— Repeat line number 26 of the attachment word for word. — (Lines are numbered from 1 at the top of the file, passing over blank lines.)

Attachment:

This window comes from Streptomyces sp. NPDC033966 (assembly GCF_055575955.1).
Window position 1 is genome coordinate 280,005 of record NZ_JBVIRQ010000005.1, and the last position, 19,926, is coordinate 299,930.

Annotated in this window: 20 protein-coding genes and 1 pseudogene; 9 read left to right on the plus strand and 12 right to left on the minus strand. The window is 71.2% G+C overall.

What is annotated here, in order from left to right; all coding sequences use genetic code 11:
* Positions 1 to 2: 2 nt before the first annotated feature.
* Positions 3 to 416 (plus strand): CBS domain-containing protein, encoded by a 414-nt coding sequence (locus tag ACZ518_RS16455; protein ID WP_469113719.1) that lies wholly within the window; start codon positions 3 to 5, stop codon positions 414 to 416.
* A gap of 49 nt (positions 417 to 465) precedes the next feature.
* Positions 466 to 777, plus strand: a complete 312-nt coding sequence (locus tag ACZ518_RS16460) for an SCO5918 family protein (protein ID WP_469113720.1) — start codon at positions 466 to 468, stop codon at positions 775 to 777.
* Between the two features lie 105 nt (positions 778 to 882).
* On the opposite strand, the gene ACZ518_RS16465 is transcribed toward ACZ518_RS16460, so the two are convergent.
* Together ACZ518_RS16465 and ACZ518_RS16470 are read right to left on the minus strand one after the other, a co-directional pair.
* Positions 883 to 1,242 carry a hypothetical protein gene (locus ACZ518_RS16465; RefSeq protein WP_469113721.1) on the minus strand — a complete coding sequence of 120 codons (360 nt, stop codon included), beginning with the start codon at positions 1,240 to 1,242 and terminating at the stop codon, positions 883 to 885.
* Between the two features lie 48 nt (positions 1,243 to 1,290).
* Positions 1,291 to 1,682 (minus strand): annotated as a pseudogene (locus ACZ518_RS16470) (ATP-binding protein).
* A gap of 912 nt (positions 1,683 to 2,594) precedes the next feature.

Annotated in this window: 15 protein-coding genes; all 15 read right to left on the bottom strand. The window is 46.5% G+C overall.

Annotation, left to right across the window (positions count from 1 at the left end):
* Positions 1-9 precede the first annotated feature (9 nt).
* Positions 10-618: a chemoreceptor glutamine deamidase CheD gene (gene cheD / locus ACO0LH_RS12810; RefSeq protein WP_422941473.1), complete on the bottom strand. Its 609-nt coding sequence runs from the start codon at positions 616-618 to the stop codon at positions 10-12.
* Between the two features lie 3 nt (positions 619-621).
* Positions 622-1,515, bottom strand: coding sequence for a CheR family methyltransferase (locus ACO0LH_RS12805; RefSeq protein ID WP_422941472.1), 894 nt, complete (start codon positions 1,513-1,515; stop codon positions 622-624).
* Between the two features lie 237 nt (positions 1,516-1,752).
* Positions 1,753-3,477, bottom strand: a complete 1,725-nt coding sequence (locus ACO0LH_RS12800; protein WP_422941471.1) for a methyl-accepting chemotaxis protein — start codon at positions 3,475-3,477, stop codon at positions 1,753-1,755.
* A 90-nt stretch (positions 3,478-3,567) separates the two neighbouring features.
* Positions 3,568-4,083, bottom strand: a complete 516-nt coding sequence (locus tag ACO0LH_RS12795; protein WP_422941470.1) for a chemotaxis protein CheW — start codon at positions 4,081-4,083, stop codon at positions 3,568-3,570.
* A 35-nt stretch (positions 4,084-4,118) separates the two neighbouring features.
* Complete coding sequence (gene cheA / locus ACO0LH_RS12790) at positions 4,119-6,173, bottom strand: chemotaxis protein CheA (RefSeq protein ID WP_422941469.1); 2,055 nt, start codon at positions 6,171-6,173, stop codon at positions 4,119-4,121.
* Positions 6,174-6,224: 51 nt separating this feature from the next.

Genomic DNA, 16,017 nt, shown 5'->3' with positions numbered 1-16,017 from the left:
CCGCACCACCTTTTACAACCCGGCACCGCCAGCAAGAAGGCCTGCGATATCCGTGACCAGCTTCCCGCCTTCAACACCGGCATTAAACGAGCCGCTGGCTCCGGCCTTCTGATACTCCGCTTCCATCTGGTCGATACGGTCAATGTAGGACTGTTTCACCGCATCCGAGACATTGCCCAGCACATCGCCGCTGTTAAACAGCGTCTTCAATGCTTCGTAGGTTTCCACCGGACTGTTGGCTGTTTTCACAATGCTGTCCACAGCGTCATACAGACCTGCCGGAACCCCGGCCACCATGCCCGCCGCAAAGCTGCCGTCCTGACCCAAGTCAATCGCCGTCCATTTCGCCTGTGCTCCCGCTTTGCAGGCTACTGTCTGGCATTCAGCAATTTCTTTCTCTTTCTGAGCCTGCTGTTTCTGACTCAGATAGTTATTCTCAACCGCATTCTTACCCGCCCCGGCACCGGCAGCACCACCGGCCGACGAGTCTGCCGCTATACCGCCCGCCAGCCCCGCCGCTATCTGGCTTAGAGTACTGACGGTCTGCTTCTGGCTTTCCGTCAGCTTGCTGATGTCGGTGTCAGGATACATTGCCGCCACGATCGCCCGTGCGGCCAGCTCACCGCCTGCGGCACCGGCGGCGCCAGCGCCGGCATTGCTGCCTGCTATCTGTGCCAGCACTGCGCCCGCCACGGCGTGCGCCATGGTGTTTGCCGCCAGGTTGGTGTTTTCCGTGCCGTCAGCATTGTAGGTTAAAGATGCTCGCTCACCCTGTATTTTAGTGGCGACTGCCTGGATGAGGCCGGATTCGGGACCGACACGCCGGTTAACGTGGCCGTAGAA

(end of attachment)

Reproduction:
* A 35-nt stretch (positions 4,084-4,118) separates the two neighbouring features.